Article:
News Releases

Global Fund Named as Leader in Aid Transparency

13 April 2016

GENEVA – The Global Fund to Fight AIDS, Tuberculosis and Malaria was ranked among the top five organizations and nations that are major donors of global aid for its transparency and accountability, a report published on Wednesday showed.

Released by the non-profit Publish What You Fund, the AID Transparency Index also showed that the Global Fund ranked first in three of the operational categories – performance, related documents, and basic information.

Mark Dybul, Executive Director of the Global Fund, said the results of the report underlined the organization’s unwavering commitment to transparency and accountability as it pursues its mandate to end AIDS, TB and malaria as epidemics.

“Transparency is essential for any organization that invests public money for the public good," said Dr. Dybul. "It is in the bedrock of our founding principles, and absolutely crucial to our effectiveness."

Health investments made through the Global Fund partnership have saved 17 million lives, expanding opportunity and achieving greater social justice for families and communities worldwide.

“The Global Fund partnership has made exceptional progress towards the global goal of eliminating the three diseases as epidemics by 2030, but we are not there yet. We need every dollar to get the job done. And this is where efficiency and transparency play a vital role,” Dr. Dybul said.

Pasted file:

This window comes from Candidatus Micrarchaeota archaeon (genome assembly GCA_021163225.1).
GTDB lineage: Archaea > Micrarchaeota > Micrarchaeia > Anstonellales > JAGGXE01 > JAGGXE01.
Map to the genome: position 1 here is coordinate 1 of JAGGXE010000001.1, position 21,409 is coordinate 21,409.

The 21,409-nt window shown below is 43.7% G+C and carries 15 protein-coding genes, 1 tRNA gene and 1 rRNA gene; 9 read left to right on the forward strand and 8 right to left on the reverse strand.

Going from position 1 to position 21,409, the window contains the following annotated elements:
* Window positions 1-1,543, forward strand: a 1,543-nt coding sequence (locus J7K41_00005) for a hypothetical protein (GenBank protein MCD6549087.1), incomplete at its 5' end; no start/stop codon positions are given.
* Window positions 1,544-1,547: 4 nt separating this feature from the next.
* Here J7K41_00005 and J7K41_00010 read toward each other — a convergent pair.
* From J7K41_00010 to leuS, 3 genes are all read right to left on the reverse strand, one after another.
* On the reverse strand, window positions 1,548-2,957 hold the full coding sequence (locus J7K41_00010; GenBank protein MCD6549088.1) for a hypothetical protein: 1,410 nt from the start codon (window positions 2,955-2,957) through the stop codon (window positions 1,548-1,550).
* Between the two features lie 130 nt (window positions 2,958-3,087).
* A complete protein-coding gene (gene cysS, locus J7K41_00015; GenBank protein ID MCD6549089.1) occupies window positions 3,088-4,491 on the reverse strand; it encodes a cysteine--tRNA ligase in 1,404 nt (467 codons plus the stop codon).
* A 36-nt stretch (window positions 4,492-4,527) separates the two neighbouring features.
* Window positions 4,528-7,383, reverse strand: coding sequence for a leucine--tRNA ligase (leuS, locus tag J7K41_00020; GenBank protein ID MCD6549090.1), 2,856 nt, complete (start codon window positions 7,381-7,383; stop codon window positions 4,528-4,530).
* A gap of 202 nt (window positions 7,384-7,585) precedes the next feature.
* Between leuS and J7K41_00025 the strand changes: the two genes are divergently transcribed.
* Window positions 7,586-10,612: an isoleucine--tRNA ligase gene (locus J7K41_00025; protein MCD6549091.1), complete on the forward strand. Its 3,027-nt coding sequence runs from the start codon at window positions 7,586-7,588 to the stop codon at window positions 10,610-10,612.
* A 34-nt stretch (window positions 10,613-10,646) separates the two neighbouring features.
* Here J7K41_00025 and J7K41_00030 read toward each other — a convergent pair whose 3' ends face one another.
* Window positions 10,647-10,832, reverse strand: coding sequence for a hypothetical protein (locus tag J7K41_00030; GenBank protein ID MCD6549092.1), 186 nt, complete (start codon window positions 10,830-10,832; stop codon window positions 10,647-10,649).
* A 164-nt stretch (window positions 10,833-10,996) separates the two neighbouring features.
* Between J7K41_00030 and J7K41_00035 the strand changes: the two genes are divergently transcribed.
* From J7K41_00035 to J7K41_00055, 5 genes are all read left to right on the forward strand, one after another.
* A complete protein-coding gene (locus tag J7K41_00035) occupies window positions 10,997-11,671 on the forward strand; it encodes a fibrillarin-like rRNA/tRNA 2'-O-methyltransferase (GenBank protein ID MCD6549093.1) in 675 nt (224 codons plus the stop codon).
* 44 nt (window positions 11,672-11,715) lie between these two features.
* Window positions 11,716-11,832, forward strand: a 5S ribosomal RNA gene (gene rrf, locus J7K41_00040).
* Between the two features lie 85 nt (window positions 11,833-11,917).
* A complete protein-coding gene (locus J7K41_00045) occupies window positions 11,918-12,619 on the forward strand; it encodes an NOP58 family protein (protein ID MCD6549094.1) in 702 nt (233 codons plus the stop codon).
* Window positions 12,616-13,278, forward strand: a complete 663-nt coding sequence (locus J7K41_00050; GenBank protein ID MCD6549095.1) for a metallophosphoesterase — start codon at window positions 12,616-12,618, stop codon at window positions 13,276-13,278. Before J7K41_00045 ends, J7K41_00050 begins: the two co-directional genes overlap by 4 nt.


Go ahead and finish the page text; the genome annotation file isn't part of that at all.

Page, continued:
Dr. Dybul said transparency was both a commitment towards donors to make sure development aid is spent effectively, particularly at a time of fiscal constraint, and a moral obligation towards the people we serve.

“Transparency and accountability mean life-saving commodities are procured and delivered on time and in a cost-effective way. It also means that our programs are reaching the people who need them the most – adolescent girls and women, people in poor communities with little access to health care, men who have sex with men, people who inject drugs, and prisoners. It means we continue promoting and protecting human rights, promoting gender equality, and making sure health investments are helping countries build resilient and sustainable systems for health.”

As a partnership between governments, civil society, the private sector and people affected by the diseases, the Global Fund mobilizes and invests nearly US$4 billion a year to support programs run by local experts in more than 100 countries. The Global Fund’s operating costs are just 2.3 percent of grants under management, reflecting an exceptionally high degree of efficiency.